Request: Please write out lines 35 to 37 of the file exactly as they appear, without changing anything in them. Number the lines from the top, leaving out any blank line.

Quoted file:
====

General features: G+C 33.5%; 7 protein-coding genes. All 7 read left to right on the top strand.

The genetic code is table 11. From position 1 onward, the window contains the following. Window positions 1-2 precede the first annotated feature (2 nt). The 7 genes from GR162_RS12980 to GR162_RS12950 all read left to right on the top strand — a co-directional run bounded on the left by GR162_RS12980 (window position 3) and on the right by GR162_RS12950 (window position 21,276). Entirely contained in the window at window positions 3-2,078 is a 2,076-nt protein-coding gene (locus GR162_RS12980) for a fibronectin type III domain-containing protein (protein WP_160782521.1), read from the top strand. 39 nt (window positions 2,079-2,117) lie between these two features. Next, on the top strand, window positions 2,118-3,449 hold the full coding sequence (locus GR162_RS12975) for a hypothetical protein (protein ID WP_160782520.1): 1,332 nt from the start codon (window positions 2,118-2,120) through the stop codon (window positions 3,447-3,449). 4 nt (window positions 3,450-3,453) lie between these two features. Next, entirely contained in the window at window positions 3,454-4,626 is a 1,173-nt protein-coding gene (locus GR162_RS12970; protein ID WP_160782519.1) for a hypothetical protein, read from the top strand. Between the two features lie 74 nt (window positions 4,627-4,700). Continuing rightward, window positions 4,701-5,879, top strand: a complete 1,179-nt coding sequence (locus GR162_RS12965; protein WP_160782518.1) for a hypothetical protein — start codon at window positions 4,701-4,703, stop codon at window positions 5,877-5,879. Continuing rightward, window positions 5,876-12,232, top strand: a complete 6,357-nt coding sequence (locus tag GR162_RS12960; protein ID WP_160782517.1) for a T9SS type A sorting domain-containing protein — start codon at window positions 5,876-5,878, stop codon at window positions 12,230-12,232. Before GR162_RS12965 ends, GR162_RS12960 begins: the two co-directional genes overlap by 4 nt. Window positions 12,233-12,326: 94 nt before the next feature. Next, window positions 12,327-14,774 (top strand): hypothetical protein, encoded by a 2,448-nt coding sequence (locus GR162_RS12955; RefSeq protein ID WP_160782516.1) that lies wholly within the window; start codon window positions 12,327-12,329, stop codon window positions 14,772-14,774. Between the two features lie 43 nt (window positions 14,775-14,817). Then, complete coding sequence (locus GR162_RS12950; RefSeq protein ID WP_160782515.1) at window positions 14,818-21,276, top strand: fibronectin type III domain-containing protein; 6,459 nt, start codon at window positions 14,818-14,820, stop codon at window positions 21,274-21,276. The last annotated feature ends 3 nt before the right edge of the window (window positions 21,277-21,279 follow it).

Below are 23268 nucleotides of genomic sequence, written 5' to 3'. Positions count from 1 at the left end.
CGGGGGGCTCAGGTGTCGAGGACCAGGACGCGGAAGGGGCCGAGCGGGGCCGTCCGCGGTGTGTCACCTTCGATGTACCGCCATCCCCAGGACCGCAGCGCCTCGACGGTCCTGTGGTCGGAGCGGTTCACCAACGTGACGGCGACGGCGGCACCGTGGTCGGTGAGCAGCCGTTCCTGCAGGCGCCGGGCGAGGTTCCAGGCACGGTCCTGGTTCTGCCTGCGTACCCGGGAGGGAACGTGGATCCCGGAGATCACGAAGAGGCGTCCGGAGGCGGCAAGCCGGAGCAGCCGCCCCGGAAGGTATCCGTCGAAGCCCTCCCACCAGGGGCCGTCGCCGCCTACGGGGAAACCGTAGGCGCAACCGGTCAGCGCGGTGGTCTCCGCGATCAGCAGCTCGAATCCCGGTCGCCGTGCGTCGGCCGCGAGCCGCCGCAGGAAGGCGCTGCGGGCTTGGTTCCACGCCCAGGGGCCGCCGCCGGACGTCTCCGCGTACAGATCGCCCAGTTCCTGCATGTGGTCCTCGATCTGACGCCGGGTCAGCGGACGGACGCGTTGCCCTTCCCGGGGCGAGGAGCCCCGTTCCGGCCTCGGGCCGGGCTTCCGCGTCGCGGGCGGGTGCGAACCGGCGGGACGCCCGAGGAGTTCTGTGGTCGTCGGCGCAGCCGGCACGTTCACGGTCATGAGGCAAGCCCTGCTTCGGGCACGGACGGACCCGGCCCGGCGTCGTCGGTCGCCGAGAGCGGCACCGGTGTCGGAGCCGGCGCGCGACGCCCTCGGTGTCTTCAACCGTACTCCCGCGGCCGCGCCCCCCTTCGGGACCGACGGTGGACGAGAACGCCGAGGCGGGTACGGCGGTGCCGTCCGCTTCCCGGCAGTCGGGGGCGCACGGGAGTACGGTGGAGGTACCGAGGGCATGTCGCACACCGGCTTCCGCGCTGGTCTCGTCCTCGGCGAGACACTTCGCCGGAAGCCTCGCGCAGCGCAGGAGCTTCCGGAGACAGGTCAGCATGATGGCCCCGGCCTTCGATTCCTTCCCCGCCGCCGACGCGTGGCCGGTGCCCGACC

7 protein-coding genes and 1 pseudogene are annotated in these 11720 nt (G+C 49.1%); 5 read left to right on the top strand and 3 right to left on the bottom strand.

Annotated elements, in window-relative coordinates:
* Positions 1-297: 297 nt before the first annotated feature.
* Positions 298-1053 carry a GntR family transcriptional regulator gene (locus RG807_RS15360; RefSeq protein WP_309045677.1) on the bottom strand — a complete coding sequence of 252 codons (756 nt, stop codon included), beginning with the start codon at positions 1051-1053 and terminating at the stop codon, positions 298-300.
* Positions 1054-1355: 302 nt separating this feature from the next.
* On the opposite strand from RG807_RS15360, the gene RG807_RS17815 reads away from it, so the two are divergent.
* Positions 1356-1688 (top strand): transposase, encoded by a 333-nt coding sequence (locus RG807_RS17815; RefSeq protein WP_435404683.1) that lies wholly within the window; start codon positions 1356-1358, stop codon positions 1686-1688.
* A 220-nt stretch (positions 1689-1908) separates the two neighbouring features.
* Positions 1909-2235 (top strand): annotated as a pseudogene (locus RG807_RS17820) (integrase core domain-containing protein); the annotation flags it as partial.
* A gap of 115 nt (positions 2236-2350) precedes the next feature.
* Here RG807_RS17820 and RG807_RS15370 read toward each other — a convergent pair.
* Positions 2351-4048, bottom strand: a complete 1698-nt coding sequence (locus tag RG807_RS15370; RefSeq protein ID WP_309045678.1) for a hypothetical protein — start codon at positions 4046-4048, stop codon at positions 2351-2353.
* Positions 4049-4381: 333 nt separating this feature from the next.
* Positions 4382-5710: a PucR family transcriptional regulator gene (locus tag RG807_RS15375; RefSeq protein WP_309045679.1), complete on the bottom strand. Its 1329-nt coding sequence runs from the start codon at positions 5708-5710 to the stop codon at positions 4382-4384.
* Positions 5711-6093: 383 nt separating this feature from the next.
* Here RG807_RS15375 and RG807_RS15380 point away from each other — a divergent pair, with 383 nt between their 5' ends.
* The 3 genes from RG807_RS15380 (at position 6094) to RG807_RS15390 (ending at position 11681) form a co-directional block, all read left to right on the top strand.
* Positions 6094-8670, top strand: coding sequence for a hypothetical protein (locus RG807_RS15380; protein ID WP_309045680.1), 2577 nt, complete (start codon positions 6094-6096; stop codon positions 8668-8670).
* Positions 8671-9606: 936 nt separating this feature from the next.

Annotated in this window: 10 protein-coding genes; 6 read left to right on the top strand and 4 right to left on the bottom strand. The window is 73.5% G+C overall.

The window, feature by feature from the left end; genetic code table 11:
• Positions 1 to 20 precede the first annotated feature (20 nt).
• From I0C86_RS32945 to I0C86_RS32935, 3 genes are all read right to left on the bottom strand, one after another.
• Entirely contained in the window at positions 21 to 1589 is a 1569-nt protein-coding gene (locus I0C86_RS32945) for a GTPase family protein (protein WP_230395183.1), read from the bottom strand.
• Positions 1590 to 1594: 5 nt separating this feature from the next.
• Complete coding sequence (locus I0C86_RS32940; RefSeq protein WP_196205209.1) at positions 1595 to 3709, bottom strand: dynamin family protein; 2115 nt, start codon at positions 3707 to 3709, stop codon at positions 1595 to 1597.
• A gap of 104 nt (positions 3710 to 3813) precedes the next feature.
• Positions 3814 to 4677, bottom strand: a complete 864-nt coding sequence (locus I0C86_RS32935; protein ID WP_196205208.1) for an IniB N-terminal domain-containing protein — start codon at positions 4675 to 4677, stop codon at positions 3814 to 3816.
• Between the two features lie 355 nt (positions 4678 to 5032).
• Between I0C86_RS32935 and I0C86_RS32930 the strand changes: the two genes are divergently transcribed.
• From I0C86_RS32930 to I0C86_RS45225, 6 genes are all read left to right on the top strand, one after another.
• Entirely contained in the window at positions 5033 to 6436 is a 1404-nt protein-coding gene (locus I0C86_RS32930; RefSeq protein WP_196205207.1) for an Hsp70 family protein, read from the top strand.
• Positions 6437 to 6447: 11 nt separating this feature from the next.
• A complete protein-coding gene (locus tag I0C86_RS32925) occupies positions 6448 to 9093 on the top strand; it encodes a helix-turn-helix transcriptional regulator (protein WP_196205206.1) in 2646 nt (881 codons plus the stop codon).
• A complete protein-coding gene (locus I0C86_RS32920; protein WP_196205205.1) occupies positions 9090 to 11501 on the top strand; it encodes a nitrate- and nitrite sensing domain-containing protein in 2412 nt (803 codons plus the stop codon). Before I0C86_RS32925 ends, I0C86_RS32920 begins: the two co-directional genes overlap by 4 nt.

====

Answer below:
• From I0C86_RS32930 to I0C86_RS45225, 6 genes are all read left to right on the top strand, one after another.
• Entirely contained in the window at positions 5033 to 6436 is a 1404-nt protein-coding gene (locus I0C86_RS32930; RefSeq protein WP_196205207.1) for an Hsp70 family protein, read from the top strand.
• Positions 6437 to 6447: 11 nt separating this feature from the next.